Republicans seek to swing Wisconsin back to their side

Republicans are heading to Wisconsin next week for their national convention, underscoring the importance of a battleground state that will help determine the presidency this fall.

The Republican National Convention is set to kick off on Monday in Milwaukee, a liberal stronghold in a largely purple state that Donald Trump narrowly lost to President Biden in 2020 by just over 20,000 votes.

“Wisconsin is one of the handful of states that has flipped back and forth between the last two presidential elections, so for a party that’s concerned about winning the Electoral College, this is a state where they would naturally look,” explained Barry Burden, a political science professor at the University of Wisconsin-Madison.

Republicans are set to officially coronate Trump as their 2024 nominee. Wisconsin was one of the critical battleground states to deliver the former president’s win in 2016 by roughly 22,000 votes. It also constructed the “Blue Wall” that flipped for Biden four years later.

But Biden’s disastrous debate performance in Atlanta has raised concerns that the event could jeopardize his path back to the White House in key states like Wisconsin.

An aggregate of polls from The Hill and Decision Desk HQ shows Biden leading Trump by a hair, 47 percent to 46 percent. Meanwhile, Democrats are also looking to hold onto Sen. Tammy Baldwin’s (D) seat in the upper chamber, making Wisconsin one of the crucial states in an election that will likely hinge on just a handful of battlegrounds.

Recent polling has shown the president faring better in Wisconsin compared to the other battleground states. An aggregate of Pennsylvania polls from The Hill and Decision Desk HQ shows Trump leading in Biden’s birth state by 4 points; in Arizona, the aggregate shows Trump leading Biden 4 points and in Georgia, by roughly 3 points.

The only state where Biden appears to be faring just as competitively as Wisconsin is Michigan, where the polling average between Biden and Trump shows the two essentially tied at 47 percent.

Though it’s too soon to tell whether Biden’s first debate performance against Trump about two weeks ago may have damaged his standing in the race long term, some surveys have started to suggest the president will see a dip in the state.

An AARP Wisconsin poll, conducted by Fabrizio Ward and Impact Research and released on Tuesday, showed Trump leading Biden in a head-to-head matchup 50 percent to 45 percent. When they’re placed on the full ballot with several other long-shot candidates, Trump leads the president 44 percent to 38 percent.

Burden said there wasn’t an easy explanation for why Biden seemed to fare better in Wisconsin polling versus other battleground states.

Still, the president still had his work cut out for him in the Badger State.

“…It seems to me as though Trump … has his arms around the Republican electorate more convincingly than Biden does around Democrats, and that’s even before the debate performance from a couple of weeks ago,” the Wisconsin political science professor explained.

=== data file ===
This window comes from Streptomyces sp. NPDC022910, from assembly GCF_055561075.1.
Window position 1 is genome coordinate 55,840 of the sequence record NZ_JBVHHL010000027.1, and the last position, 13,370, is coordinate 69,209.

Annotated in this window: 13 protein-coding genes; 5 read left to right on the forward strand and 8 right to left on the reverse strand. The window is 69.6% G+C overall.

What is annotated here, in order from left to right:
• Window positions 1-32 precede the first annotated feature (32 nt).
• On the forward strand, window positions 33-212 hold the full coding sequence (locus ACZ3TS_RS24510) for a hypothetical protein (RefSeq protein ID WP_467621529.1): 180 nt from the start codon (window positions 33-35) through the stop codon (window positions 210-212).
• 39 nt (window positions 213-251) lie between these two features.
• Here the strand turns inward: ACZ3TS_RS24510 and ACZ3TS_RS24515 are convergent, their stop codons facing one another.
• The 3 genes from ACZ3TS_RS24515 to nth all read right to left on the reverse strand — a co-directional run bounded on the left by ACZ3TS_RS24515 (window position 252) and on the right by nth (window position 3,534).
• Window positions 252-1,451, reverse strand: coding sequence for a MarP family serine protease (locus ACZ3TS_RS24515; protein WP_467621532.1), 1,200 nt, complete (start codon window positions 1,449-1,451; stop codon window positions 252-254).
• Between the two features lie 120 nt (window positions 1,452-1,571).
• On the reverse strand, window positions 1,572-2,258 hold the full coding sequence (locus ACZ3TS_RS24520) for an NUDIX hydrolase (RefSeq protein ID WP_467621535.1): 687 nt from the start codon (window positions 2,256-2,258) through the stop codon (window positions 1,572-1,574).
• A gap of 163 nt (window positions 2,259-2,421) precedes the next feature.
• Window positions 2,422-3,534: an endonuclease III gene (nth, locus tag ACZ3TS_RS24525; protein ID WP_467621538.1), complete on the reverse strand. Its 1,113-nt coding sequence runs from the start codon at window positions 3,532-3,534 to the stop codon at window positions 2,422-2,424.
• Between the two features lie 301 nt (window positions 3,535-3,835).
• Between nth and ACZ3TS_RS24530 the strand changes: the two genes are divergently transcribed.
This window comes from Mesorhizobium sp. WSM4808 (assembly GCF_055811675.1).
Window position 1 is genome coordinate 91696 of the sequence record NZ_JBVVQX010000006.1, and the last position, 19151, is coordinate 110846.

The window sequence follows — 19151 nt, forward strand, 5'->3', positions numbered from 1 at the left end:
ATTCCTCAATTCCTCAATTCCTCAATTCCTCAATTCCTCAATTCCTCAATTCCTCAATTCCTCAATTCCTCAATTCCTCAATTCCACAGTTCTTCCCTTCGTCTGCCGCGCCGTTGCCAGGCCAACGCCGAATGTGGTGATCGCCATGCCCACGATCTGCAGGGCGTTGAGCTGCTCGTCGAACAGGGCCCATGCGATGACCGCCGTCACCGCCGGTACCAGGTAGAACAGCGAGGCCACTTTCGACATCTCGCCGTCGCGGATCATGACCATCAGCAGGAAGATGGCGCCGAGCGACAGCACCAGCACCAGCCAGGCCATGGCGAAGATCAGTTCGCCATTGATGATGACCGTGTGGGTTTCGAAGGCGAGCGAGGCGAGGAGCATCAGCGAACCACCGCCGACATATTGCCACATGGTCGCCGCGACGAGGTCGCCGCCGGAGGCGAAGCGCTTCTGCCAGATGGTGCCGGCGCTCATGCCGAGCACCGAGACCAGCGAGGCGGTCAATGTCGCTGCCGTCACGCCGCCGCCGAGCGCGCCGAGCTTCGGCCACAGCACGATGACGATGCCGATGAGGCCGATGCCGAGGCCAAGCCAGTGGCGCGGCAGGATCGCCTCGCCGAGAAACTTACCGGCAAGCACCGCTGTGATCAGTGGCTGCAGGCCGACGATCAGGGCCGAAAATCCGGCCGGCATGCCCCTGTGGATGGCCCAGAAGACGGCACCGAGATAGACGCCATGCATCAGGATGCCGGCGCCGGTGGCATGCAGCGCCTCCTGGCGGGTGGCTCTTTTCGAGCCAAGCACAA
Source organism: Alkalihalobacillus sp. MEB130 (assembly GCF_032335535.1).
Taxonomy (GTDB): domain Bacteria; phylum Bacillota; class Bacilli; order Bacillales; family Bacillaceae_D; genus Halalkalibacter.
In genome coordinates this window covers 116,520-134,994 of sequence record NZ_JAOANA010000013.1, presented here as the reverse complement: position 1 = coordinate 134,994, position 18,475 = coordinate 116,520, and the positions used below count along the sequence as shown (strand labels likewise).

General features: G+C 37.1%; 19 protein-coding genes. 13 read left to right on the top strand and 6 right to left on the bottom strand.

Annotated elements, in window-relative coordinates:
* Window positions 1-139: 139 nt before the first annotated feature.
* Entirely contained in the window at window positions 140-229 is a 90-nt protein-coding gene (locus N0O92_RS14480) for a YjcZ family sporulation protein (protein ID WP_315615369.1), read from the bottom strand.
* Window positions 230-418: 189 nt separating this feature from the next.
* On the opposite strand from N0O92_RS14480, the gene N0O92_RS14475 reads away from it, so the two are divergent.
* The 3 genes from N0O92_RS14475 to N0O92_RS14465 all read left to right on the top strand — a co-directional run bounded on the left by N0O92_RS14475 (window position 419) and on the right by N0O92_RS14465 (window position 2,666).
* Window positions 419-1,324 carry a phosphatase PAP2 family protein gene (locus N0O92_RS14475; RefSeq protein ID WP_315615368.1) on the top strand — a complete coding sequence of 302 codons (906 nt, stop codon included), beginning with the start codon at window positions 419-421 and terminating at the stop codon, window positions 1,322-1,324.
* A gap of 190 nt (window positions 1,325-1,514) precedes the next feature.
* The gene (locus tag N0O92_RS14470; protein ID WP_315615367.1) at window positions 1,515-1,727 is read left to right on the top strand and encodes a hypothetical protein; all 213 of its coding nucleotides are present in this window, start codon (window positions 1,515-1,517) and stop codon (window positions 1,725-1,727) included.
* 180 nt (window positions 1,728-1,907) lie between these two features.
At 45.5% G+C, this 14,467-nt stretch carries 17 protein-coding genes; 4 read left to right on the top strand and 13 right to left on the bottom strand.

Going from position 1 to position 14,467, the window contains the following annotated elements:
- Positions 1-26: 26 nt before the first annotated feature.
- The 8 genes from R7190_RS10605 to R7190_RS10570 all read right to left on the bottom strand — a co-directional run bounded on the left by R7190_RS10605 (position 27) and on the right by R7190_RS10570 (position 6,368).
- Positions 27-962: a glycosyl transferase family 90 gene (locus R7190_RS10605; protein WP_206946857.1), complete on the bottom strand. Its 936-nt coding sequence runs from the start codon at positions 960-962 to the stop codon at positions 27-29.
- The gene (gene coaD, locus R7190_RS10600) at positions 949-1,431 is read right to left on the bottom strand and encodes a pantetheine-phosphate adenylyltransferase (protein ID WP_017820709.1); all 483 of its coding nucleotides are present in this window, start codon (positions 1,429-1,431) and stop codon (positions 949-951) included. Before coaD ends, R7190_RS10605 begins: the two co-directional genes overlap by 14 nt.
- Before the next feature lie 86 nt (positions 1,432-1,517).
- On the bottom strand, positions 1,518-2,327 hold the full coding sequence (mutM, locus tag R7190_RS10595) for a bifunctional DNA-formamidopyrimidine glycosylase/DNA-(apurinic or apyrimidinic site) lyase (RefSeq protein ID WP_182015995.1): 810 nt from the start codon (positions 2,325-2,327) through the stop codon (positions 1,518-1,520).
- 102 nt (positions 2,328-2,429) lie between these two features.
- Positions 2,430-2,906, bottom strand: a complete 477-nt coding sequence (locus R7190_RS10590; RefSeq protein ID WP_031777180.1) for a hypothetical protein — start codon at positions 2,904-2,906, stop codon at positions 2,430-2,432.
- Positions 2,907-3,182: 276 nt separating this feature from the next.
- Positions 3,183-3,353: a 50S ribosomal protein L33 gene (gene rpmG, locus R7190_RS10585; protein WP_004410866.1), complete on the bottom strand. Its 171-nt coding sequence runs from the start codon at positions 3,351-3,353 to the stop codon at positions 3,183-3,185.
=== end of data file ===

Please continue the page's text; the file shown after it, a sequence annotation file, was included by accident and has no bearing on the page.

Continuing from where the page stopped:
Both candidates are keenly aware of the importance of Wisconsin in the race to the White House. Trump has traveled to the Badger State three times alone this year; Biden has traveled to Wisconsin five times, most recently last week, when he held a rally in Madison.

Wisconsin, too, will play an important role in the road to the Senate majority with Baldwin up for reelection. For now, the seat is favored to remain in Democratic hands, with the nonpartisan election handicapper Cook Political Report rating her seat “lean Democrat.”

Baldwin was notably absent from the president’s rally in Madison last week due to a preplanned statewide tour conflict, according to the Milwaukee Journal Sentinel.

The Wisconsin Democrat declined to weigh in on Biden’s candidacy during a campaign event on Sunday, saying “I’m focused on my own campaign right now” and “it’s his decision,” WKOW reported.

She noted she would be “fighting for the entire Democratic ticket.”

Some Democrats say the bedwetting is nothing new but feel still feel confident with Biden in the race.

“Both sides, frankly, have work to do because both sides have challenges unique to their candidacy. And all of that said I would still rather be Joe Biden than Donald Trump, because Democrats have won 14 of the last 17 statewide races here,” said Democratic strategist Joe Zepecki. “[Tammy] Baldwin was an incredibly strong candidate who I think will help Joe Biden, in the same way that [Sen.] Ron Johnson helped Donald Trump in 2016.”

At the same time, a not insignificant portion of voters cast ballots for somebody other than Trump during the GOP primary in April, with roughly 20 percent voting for Nikki Haley, Ron DeSantis, Chris Christie or the option of “uninstructed delegate.”

Republicans suggest many of those Wisconsin voters will eventually come back to the base. Trump was aided by the fact that Haley endorsed the former president and urged for her delegates to recommit to Trump during the RNC.

“If you’re motivated enough to go vote in a presidential primary, you’re probably likely to come home to your … party’s candidates, but not all of it will,” said GOP strategist Mark Graul.

“I think there are more options for the dissatisfied Democrats than there are for dissatisfied Republicans to be honest,” he added.

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